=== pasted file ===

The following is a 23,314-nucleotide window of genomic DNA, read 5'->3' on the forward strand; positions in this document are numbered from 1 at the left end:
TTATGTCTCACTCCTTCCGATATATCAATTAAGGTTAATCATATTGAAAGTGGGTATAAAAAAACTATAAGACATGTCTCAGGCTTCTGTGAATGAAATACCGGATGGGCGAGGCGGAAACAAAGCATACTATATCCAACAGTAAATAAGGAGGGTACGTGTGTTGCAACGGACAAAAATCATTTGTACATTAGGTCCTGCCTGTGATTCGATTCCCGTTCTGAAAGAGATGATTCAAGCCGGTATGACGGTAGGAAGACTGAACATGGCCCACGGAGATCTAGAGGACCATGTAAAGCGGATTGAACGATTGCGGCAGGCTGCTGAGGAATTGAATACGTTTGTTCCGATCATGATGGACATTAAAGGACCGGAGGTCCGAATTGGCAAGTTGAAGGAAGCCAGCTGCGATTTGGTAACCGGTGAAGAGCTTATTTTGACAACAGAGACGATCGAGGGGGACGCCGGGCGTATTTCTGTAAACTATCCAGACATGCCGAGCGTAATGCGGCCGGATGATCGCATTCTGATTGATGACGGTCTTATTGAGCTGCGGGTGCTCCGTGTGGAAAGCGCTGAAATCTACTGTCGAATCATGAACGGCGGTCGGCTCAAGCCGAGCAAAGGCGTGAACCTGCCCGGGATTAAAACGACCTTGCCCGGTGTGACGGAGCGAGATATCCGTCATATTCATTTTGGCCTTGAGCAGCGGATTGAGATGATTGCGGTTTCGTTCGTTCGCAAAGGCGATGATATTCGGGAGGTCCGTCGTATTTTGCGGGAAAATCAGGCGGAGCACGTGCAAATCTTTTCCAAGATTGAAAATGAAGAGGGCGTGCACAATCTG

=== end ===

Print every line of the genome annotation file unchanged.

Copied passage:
The following is a 23,314-nucleotide window of genomic DNA, read 5'->3' on the forward strand; positions in this document are numbered from 1 at the left end:
TTATGTCTCACTCCTTCCGATATATCAATTAAGGTTAATCATATTGAAAGTGGGTATAAAAAAACTATAAGACATGTCTCAGGCTTCTGTGAATGAAATACCGGATGGGCGAGGCGGAAACAAAGCATACTATATCCAACAGTAAATAAGGAGGGTACGTGTGTTGCAACGGACAAAAATCATTTGTACATTAGGTCCTGCCTGTGATTCGATTCCCGTTCTGAAAGAGATGATTCAAGCCGGTATGACGGTAGGAAGACTGAACATGGCCCACGGAGATCTAGAGGACCATGTAAAGCGGATTGAACGATTGCGGCAGGCTGCTGAGGAATTGAATACGTTTGTTCCGATCATGATGGACATTAAAGGACCGGAGGTCCGAATTGGCAAGTTGAAGGAAGCCAGCTGCGATTTGGTAACCGGTGAAGAGCTTATTTTGACAACAGAGACGATCGAGGGGGACGCCGGGCGTATTTCTGTAAACTATCCAGACATGCCGAGCGTAATGCGGCCGGATGATCGCATTCTGATTGATGACGGTCTTATTGAGCTGCGGGTGCTCCGTGTGGAAAGCGCTGAAATCTACTGTCGAATCATGAACGGCGGTCGGCTCAAGCCGAGCAAAGGCGTGAACCTGCCCGGGATTAAAACGACCTTGCCCGGTGTGACGGAGCGAGATATCCGTCATATTCATTTTGGCCTTGAGCAGCGGATTGAGATGATTGCGGTTTCGTTCGTTCGCAAAGGCGATGATATTCGGGAGGTCCGTCGTATTTTGCGGGAAAATCAGGCGGAGCACGTGCAAATCTTTTCCAAGATTGAAAATGAAGAGGGCGTGCACAATCTG